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United States Department of Agriculture

Agricultural Research Service

Title: Susceptibility of some lilac cultivars and other members of the Oleaceae to Phytophthora ramorum

Author
item Shishkoff, Nina

Submitted to: Plant Health Progress
Publication Type: Peer Reviewed Journal
Publication Acceptance Date: July 19, 2007
Publication Date: November 1, 2007
Citation: Shishkoff, N. 2007. Susceptibility of some lilac cultivars and other members of the Oleaceae to Phytophthora ramorum. Plant Health Progress. 10.1094/PHP-2007-1101-2-RS

Interpretive Summary: Phytophthora ramorum causes symptoms on a variety of plant hosts. It was first observed on European nursery stock and in California forests in the mid-1990s; it has now been reported from many countries in the European Union, and has spread in natural areas of California and Oregon. Data indicate that a possible means of spread outside the infected regions in the US has been through infected nursery stock. Since January 2005, the "Emergency Federal Order Restricting Movement of Nursery Stock from California, Oregon, and Washington Nurseries" has required inspection of nurseries that ship hosts of P. ramorum outside the regulated areas. In 2004, an infected lilac was found in a nursery in New Jersey and in 2006 one was found in Maine. Since lilacs are popular ornamentals it is important to recognize symptoms of the disease on a variety of cultivars. It may also be useful for plant breeders to know if there are sources of resistance. Finally, it makes sense to test other ornamentals or significant forest species in the Oleaceae for susceptibility. This paper describes symptoms on lilac and related plants in the Oleaceae (Forsythia, Fraxinus, Ligustrum and Abeliophyllum) and analyses their relative susceptibility. Lilacs varied somewhat in susceptibility, with Syringa x josiflexa 'James MacFarlane' showing no symptoms and S. x prestoniae 'Alexander's pink' very few, but most cultivars developed similar large dark leaf lesions and suffered defoliation of heavily infected leaves. Fraxinus and Ligustrum were somewhat less susceptible than lilacs. The pathogen could sometimes be isolated from buds, but twig die-back was not observed. One month after the roots of Syringa, Abeliophyllum, Forsythia, and Ligustrum were inoculated, roots remained asymptomatic, but the pathogen could be recovered from washed or surface-sterilized root pieces of all genera except Ligustrum.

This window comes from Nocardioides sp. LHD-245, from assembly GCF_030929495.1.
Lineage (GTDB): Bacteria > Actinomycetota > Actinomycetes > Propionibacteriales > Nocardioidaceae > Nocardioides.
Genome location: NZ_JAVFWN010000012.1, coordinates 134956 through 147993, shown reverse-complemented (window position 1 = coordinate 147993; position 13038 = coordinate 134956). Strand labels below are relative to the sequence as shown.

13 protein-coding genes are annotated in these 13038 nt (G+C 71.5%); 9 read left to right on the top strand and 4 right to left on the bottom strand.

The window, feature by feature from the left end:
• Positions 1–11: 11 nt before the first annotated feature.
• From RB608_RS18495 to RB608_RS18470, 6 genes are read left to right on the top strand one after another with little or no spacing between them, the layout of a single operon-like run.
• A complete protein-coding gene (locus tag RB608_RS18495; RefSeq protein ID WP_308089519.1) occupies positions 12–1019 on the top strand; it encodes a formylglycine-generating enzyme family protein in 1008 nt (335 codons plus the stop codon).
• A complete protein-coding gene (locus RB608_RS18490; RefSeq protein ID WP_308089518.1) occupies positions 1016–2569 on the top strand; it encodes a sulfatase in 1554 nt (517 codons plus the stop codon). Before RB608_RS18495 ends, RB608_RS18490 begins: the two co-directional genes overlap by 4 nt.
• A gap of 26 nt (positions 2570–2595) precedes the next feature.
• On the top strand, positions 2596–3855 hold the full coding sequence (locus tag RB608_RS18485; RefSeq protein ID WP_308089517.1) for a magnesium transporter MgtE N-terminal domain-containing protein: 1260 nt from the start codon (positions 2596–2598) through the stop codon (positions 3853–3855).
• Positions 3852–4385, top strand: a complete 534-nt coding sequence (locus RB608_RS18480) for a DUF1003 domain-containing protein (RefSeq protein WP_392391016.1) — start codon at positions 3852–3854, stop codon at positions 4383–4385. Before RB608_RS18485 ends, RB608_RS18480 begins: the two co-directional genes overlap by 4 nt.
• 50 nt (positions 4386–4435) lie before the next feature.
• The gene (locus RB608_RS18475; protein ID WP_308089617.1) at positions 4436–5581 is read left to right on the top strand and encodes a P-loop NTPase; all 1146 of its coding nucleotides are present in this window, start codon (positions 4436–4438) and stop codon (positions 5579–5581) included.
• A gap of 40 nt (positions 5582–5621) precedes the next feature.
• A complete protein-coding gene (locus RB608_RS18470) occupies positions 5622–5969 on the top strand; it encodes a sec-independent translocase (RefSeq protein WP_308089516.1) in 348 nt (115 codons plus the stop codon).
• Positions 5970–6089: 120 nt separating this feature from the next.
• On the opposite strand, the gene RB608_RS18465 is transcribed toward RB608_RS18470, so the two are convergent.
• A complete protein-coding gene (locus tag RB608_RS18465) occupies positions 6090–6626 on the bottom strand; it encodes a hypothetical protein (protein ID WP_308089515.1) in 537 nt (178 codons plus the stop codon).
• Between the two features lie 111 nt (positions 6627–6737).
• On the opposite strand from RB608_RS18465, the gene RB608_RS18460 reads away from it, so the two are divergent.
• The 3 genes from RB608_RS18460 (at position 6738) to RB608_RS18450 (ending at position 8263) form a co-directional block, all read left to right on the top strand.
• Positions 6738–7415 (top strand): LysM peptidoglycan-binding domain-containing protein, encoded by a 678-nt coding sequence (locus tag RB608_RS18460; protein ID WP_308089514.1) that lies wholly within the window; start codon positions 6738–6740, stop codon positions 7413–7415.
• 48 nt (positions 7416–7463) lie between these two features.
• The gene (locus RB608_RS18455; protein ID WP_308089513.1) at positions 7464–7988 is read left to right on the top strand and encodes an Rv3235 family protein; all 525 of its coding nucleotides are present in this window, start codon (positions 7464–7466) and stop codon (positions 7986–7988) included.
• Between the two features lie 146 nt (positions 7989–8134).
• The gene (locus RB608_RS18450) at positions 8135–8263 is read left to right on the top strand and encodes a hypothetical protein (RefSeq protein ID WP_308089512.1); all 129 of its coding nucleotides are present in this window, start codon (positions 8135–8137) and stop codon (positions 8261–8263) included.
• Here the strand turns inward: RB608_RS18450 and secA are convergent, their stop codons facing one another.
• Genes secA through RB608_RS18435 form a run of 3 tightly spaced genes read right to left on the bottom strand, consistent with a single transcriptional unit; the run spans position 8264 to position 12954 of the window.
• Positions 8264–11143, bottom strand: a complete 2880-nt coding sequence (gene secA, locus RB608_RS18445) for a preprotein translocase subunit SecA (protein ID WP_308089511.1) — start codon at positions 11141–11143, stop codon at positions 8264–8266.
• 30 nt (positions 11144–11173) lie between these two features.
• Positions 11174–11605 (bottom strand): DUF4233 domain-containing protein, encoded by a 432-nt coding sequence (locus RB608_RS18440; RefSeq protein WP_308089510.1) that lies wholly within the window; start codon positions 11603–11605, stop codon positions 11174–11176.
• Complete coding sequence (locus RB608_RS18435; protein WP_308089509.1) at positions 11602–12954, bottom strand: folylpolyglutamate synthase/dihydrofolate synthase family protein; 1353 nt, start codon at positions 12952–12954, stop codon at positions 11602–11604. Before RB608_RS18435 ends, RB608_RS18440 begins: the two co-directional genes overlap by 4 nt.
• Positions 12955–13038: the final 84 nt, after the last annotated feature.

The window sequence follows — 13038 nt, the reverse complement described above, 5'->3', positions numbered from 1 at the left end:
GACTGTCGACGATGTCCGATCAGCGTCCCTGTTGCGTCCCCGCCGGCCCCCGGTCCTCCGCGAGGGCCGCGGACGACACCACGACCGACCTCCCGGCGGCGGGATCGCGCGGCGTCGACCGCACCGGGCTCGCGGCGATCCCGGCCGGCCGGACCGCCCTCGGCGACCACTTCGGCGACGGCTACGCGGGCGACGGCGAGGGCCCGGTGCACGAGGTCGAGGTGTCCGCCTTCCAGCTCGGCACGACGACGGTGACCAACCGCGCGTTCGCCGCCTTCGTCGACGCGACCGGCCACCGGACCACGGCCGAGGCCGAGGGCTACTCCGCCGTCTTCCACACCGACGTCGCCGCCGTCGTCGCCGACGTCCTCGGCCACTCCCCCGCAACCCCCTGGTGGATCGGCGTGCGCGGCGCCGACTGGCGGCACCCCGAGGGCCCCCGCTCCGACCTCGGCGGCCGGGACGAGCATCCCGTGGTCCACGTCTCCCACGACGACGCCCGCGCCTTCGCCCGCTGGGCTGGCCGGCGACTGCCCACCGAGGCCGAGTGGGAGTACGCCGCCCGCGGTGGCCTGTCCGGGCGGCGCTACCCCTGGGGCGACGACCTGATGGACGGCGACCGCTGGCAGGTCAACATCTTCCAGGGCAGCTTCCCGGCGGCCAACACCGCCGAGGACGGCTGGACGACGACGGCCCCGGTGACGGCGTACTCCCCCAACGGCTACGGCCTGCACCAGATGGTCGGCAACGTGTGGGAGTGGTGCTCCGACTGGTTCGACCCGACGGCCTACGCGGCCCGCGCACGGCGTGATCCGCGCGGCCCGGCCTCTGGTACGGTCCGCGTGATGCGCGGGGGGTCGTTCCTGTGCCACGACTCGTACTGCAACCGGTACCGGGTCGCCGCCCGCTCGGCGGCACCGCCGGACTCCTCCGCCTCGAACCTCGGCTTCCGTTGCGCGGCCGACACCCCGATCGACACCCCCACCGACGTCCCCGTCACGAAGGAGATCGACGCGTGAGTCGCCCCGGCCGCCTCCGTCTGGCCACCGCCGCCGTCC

Technical Abstract: Lilac is a host of Phytophthora ramorum, the "sudden oak death" pathogen. This paper describes the symptoms on Lilac and related plants in the Oleaceae (Forsythia, Fraxinus, Ligustrum and Abeliophyllum) and analyses their relative susceptibility. Lilacs varied somewhat in susceptibility, with Syringa x josiflexa 'James MacFarlane' showing no symptoms and S. x prestoniae 'Alexander's pink' very few, but most cultivars developed similar large dark leaf lesions and suffered defoliation of some heavily infected leaves. Fraxinus, and Ligustrum were somewhat less susceptible than lilacs. The pathogen could sometimes be isolated from buds, but twig die-back was not observed. One month after the roots of Syringa, Abeliophyllum, Forsythia, and Ligustrum were inoculated, roots remained asymptomatic, but the pathogen could be recovered from washed or surface-sterilized root pieces of all genera except Ligustrum.

Last Modified: 10/24/2014
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